Using planar laser-induced fluorescence to study the phase transformations of two-component liquid and suspension droplets

Research output: Contribution to journalArticlepeer-review

Abstract

Using the planar laser-induced fluorescence (PLIF), we performed experiments to determine evaporation dynamics of homogeneous and heterogeneous droplets of liquids, conditions of their boiling, and explosive breakup. For the 1–2 mm water droplets, the distribution of highly non-homogeneous and non-steady temperature field was detected by high-speed cross-correlation video recording and the Tema Automotive software. We identified highly nonlinear dependences of evaporation rate on heating temperature and time as well as water droplet size. For the two-component liquids and water-based suspensions of graphite, we revealed unsteady temperature fields and established mechanisms and regimes of the explosive breakup of the heterogeneous droplets when heated. The regimes differ in the number and dimensions of the emerging gas–liquid fragments as well as the durations of the main stages. The three regimes of warming-up and evaporation of the heterogeneous droplets have been obtained. The explosive breakup of droplets enables provision for the secondary atomization of the liquid with the emergence of an aerosol cloud. The surface area of the liquid increases several-fold. The temperature variations at the water/solid or water/flammable component interfaces were determined corresponding to each boiling and breakup regime. Using the PLIF, we studied reasons and mechanism of the explosive breakup of water droplets with single large carbonaceous inclusions when heated.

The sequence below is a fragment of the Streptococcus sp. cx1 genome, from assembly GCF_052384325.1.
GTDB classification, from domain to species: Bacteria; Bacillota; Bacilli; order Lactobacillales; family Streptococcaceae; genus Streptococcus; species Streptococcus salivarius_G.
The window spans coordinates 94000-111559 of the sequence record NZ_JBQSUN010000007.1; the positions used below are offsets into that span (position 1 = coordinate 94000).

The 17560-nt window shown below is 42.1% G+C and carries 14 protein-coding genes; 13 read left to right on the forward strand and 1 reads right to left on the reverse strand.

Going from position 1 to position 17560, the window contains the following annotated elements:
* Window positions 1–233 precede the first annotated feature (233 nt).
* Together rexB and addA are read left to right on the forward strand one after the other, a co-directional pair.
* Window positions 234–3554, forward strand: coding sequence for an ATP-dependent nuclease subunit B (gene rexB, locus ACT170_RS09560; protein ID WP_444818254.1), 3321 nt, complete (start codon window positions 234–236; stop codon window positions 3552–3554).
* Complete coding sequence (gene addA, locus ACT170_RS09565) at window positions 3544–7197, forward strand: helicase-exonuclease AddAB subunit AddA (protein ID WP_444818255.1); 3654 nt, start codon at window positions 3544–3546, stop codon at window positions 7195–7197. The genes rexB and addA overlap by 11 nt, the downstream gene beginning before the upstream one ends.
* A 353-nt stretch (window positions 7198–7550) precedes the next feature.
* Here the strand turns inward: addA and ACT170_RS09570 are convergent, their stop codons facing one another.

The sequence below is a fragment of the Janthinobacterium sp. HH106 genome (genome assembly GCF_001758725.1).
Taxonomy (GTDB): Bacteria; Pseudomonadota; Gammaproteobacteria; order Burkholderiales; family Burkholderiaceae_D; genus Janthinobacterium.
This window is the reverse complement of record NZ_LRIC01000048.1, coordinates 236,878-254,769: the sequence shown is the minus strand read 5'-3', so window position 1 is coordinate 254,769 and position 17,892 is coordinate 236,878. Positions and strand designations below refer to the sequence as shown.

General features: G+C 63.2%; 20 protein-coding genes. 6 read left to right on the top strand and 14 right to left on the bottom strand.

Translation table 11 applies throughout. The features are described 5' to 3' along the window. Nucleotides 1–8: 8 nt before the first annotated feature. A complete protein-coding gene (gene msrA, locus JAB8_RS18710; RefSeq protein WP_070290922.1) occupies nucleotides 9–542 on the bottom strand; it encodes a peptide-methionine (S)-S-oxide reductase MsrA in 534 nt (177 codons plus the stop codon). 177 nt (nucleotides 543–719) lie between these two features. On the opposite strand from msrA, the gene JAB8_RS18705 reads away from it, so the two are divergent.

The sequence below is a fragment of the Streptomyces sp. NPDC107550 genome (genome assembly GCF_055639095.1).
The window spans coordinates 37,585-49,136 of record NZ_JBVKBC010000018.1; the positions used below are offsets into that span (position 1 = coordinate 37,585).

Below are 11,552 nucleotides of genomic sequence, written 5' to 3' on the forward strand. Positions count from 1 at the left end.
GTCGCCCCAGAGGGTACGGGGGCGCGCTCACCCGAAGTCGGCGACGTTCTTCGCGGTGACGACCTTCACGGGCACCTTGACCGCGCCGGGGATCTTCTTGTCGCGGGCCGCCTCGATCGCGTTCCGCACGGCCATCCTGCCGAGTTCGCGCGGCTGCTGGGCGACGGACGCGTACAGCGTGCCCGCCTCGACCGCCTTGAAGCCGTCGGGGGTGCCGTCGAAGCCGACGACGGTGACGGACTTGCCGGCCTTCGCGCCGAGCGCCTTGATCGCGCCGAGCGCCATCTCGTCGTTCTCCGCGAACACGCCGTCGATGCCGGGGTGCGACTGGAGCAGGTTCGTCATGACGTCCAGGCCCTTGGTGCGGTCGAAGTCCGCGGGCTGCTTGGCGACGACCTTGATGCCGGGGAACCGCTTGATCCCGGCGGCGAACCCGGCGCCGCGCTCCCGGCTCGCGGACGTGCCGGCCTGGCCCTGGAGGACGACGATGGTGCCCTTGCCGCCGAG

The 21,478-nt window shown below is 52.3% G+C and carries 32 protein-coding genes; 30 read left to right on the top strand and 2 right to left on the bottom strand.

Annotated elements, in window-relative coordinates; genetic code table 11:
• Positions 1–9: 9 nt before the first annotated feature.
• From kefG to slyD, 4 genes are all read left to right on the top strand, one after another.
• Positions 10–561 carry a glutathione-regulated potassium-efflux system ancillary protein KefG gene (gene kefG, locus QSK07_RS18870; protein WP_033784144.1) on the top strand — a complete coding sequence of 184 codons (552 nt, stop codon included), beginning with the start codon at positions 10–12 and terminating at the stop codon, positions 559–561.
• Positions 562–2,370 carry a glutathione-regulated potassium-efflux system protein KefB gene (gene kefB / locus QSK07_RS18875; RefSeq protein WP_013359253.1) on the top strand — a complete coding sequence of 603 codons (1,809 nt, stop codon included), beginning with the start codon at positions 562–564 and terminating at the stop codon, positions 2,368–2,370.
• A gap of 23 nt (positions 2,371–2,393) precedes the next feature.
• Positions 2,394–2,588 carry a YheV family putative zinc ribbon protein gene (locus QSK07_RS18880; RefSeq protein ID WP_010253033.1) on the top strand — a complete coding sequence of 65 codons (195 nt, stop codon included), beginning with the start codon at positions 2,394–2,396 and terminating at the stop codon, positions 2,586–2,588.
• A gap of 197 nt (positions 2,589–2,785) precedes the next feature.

Original languageEnglish
Pages (from-to)377-389
Number of pages13
JournalInterfacial Phenomena and Heat Transfer
Volume6
Issue number4
DOIs
Publication statusPublished - 2018

Keywords

  • Boiling
  • Evaporation
  • Fluids
  • Heat transfer enhancement
  • Planar laser-induced fluorescence
  • Temperature field

ASJC Scopus subject areas

  • Surfaces and Interfaces
  • Fluid Flow and Transfer Processes

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